Frankly, having a whole meal with the 2014 Rombauer Carneros Chardonnay initially seemed like a good idea, for about 1 glass. After that I couldn't go on. The (14.5%) alcohol, heft, and the sweet caramel / butterscotch really tired out my palate long before the dinner ended. A bit too young obviously, I expect with age the oak flavors would integrate better. Some of my friends who love Rombauer told me they love drinking it without food.

At Rombauer I learned that their Cabernets are also of solid quality but seem to be made in less opulent style than the Chardonnays. They too are value in the category of premium Napa Cab.

The tasting and tour began with Richie Allen greeting the press with a glass of 2015 Napa Valley Sauvignon Blanc. Very fresh expression, a good start. Richie is the director of viticulture and winemaking since 2013, after he had worked his way up through the ranks of Rombauer, starting as a harvest-time intern in 2004. They have 2 more winemakers, but Richie is the boss now. Originally from Australia, he is extremely enthusiastic and passionate about Napa Valley and his employer.

The owner, "KR" Rombauer (Koerner Rombauer III), son of the founder Koerner Rombauer, showed up with his dog. He explained his family had moved to Napa valley in 1972, and been in wine business ever since. His dad's great aunt, Irma Rombauer was the author of the internationally-renowned Joy of Cooking cookbook, perhaps the most famous American cookbook of all time! Originally partners in Conn Creek winery, the Rombauers founded Rombauer Vineyards in 1980, and over the years have been expanding their holdings to support the enormous appetite of American public for their Chardonnay. His philosophy: "Understand what customers like, and what customers love. Make wines their customers love."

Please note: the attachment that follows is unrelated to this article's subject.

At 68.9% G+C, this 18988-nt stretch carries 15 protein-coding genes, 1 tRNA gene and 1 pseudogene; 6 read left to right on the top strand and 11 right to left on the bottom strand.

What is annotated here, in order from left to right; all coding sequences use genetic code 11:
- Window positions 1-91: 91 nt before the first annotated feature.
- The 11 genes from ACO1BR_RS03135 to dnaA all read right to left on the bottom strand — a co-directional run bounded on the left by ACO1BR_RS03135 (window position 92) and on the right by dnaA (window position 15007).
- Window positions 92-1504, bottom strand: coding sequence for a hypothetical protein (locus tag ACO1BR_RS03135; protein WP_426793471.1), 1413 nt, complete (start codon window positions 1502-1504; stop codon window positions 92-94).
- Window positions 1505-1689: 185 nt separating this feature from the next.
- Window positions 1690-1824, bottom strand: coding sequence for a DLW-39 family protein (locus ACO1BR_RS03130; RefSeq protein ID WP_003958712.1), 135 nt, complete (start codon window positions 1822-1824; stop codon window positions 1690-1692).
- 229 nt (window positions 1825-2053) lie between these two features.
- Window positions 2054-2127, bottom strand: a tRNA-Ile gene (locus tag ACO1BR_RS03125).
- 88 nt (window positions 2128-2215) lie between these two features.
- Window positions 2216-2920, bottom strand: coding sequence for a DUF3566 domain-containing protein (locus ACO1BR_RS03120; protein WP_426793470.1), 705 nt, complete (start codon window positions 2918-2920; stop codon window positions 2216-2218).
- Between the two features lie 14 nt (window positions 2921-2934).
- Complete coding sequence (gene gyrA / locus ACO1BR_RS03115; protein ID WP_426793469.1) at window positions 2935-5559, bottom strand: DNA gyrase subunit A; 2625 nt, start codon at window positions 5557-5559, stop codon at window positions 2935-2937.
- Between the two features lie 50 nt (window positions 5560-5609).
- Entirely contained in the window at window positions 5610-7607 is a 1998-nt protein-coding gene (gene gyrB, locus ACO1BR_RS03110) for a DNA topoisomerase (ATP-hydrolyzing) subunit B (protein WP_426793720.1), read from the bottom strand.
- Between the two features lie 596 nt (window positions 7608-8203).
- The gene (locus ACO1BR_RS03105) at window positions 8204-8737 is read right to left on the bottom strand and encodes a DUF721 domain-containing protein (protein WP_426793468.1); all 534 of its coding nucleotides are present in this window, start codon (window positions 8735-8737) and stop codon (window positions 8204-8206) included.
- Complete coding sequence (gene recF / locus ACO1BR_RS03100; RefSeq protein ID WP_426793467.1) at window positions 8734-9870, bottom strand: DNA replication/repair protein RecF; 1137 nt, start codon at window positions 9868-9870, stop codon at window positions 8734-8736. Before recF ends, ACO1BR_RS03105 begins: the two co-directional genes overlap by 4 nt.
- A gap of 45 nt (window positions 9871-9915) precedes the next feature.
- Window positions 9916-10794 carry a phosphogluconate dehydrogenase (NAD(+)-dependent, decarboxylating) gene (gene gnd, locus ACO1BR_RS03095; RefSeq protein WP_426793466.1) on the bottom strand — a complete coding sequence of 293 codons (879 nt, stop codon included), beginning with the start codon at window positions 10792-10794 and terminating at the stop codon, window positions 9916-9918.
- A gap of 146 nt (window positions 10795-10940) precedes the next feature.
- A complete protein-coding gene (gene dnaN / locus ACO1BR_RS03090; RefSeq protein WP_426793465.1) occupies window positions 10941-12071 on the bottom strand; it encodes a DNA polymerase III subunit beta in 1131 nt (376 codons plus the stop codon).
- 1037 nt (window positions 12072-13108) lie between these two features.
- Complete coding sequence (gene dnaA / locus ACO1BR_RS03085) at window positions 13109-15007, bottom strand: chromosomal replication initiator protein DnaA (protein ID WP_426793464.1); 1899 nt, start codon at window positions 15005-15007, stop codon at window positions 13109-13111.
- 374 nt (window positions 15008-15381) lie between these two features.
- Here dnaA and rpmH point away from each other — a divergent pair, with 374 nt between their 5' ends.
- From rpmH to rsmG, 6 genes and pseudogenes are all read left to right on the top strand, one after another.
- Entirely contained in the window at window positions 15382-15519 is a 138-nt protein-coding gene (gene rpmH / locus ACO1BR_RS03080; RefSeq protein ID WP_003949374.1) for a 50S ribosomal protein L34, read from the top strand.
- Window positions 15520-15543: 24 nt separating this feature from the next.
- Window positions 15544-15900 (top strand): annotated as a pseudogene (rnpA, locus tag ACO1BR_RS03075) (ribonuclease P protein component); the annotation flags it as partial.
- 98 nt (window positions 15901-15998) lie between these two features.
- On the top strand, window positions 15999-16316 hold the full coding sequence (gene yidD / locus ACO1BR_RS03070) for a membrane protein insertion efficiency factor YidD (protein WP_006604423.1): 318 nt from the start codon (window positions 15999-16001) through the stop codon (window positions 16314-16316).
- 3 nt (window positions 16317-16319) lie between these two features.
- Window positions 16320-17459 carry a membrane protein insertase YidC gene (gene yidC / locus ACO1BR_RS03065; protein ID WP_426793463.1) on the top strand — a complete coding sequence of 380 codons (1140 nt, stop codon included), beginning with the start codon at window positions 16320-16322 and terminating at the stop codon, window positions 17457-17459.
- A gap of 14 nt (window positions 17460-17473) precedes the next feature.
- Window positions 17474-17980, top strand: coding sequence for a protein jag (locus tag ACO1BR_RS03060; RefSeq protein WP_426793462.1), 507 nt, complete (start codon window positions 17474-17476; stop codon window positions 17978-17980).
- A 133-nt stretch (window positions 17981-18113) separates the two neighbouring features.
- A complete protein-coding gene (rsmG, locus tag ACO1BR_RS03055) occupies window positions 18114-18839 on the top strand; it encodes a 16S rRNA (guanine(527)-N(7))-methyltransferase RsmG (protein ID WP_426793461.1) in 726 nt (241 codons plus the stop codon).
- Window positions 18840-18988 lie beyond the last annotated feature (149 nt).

All wines were opened for ~1-2hrs prior.

1. 2015 Rombauer Sauvignon Blanc, 14.2%. 10% neutral (5yr old) French oak, pick in August (cooler site) bottle in Dec. Very classical grass and lime, some glycerol but not thick, actually quite fresh and elegant, good acidity, and not hot despite the alcohol in the 14% range. $24. Quite good quality. Richie recommends drinking this from Spring 2016 while young.

For reds, 40% of 2013 Napa Valley cab and all reserve cabs are barrel fermented and barrel aged in new French oak. The red varietals are partly barrel fermented for richer, deeper, rounder profile. Richie would have them all that way, but he is constrained by time, resources, space, etc. Barrel fermentation approach is extremely labor intensive, as it requires turning barrels by hand frequently during fermentation. He talks a lot about relentless focus on the quality, sorting, types of barrels and how key they are to the quality and style of their wines. Clearly at Rombauer, Chardonnay is the claim to fame, but Richie is very serious and excited about their reds program as well.

Then we head to the chilly caves dug in the side of the mountain abutting the production facility where hundreds of barrels are resting. Here we have a taste of Merlot. A bit too cold. Everything is so pristine, without the spittoon I can't gather the courage to spit on the ground. So I take a small sip and savor it in my mouth for a long time, before finally swallowing.